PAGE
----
What caused fatal Metro incident?

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WASHINGTON, D.C. -- The National Transportation Safety Board (NTSB) released its probable cause report on the deadly smoke incident at the L’Enfant Plaza Metro station and dozens of safety recommendations.

The report said the probable cause for arcing insulator that caused the smoke on January 12, 2015 was "prolonged short circuit that consumed power system components” that resulted from “ineffective inspection and maintenance practices.”

The January 12, 2015 incident left 61-year-old Carol Glover dead and injured 91 people when a Yellow Line train got stuck in a tunnel between L’Enfant Plaza station and the Potomac River bridge and smoke poured into the train.

The report added those ineffective practices were allowed to continue because of "(1) the failure of WMATA senior management to proactively assess and mitigate foreseeable safety risks, and (2) the inadequate safety oversight by the Tri-State Oversight Committee and the Federal Transit Administration."

"We are concerned that many problems keep occurring and reoccurring and, to that extent, they are certainly more than foreseeable,” said NTSB Chairman Christopher A. Hart.

The report stated that the Washington Metropolitan Area Transit Authority (WMATA) has a “lack of a safety culture”.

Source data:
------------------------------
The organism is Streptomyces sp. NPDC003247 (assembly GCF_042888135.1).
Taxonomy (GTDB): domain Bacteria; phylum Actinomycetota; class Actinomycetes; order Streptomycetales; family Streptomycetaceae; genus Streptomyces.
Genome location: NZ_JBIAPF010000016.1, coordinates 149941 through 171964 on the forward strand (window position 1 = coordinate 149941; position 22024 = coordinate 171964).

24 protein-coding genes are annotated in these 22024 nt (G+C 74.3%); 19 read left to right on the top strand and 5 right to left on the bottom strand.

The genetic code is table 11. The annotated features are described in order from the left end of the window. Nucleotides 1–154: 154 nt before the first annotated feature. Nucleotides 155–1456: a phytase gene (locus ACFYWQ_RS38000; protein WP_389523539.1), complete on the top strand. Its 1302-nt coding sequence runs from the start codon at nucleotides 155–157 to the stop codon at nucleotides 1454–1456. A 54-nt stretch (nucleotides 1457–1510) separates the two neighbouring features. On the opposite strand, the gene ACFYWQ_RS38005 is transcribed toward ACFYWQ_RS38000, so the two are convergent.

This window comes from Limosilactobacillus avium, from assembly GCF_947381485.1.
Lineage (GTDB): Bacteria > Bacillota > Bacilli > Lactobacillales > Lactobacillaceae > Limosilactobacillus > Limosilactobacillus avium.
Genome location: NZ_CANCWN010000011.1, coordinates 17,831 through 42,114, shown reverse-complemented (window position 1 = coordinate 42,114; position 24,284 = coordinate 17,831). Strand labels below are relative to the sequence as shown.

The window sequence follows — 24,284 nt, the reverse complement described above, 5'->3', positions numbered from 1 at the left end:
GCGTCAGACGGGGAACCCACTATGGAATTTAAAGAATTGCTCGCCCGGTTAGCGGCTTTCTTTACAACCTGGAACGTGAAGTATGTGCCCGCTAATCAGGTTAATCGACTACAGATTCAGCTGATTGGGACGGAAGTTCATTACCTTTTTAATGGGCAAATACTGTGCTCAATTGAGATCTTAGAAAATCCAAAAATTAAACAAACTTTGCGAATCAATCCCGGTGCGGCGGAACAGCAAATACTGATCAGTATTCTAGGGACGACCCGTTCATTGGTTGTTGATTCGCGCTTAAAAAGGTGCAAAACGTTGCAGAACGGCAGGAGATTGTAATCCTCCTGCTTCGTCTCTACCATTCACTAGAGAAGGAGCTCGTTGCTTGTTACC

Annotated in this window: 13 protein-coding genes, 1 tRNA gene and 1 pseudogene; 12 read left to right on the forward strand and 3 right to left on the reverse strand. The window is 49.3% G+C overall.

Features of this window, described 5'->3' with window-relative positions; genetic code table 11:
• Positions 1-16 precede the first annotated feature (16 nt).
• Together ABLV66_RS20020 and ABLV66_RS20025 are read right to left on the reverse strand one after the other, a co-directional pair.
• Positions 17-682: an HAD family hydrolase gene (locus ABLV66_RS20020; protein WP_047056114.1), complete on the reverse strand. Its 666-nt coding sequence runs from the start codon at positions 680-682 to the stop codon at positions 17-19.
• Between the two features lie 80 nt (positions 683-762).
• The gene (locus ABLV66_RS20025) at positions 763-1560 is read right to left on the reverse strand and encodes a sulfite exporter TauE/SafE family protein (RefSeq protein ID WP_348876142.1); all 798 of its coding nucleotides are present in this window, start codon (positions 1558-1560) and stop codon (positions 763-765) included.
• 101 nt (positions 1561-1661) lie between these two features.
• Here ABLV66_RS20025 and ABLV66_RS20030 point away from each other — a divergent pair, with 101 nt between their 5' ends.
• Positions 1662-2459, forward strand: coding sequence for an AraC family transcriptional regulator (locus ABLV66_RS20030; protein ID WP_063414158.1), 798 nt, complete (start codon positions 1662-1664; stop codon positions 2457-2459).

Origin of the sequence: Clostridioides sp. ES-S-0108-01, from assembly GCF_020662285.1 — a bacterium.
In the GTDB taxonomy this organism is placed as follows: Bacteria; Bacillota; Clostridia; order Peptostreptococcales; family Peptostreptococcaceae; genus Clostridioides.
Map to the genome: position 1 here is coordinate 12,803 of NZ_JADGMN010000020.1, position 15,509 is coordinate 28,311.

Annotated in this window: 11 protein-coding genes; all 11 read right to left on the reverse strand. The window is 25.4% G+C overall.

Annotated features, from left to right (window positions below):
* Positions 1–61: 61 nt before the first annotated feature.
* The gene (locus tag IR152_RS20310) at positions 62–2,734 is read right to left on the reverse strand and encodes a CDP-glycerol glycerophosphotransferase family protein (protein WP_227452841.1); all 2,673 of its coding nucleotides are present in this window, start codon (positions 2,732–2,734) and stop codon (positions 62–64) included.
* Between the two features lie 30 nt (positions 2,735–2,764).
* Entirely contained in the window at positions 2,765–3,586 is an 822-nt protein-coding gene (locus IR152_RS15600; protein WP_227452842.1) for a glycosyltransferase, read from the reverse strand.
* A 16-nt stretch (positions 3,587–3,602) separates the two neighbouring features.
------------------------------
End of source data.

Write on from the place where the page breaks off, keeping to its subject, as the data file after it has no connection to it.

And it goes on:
To correct that, the NTSB report made 31 safety recommendations. Most of them were for WMATA, but other recommendations were for the Federal Transit Administration, the D.C. Fire and Emergency Medical Services Department, the mayor of the District of Columbia, the D.C. Office of Unified Communications, and the National Capital Region Emergency Preparedness Council.

"Today’s extensive list of recommendations, if acted upon, will result in safer operations on Metro rail. But many of them are remedial corrective actions that can and should have required and enforced by an effective safety oversight agency before they caused an accident,” said Hart.

The NTSB also raised concerns about the ability of WMATA "to apply the information gained since 1982 through 12 accidents previously investigated by the NTSB, eight of which involved fatalities."

Chairman Hart also recommended that the federal safety oversight of the Federal Transit Administration is inadequate and it should be transferred to the Federal Railroad Administration.

"They have the ability to set regulations, inspect against those regulations and enforce against those regulations."

But despite the report, Chairman Hart said he has confidence under Metro’s leadership under Paul Wiedefeld, "The new leadership has already shown willingness and ability to take unprecedented steps to make the system safer, which is what we’re all about."